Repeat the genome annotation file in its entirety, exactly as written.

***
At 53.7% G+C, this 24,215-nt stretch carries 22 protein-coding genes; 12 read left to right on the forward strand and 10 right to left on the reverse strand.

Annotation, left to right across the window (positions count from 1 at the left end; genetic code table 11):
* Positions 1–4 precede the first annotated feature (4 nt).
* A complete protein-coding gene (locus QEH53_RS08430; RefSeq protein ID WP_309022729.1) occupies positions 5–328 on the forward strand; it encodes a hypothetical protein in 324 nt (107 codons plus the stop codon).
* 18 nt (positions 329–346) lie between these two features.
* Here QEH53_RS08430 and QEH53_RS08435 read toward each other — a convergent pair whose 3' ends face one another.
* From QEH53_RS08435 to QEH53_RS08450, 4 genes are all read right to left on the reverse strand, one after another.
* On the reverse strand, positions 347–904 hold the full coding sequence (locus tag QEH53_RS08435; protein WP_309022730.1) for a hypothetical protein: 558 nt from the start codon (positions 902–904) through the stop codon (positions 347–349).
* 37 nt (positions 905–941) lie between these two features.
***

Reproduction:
At 53.7% G+C, this 24,215-nt stretch carries 22 protein-coding genes; 12 read left to right on the forward strand and 10 right to left on the reverse strand.

Annotation, left to right across the window (positions count from 1 at the left end; genetic code table 11):
* Positions 1–4 precede the first annotated feature (4 nt).
* A complete protein-coding gene (locus QEH53_RS08430; RefSeq protein ID WP_309022729.1) occupies positions 5–328 on the forward strand; it encodes a hypothetical protein in 324 nt (107 codons plus the stop codon).
* 18 nt (positions 329–346) lie between these two features.
* Here QEH53_RS08430 and QEH53_RS08435 read toward each other — a convergent pair whose 3' ends face one another.
* From QEH53_RS08435 to QEH53_RS08450, 4 genes are all read right to left on the reverse strand, one after another.
* On the reverse strand, positions 347–904 hold the full coding sequence (locus tag QEH53_RS08435; protein WP_309022730.1) for a hypothetical protein: 558 nt from the start codon (positions 902–904) through the stop codon (positions 347–349).
* 37 nt (positions 905–941) lie between these two features.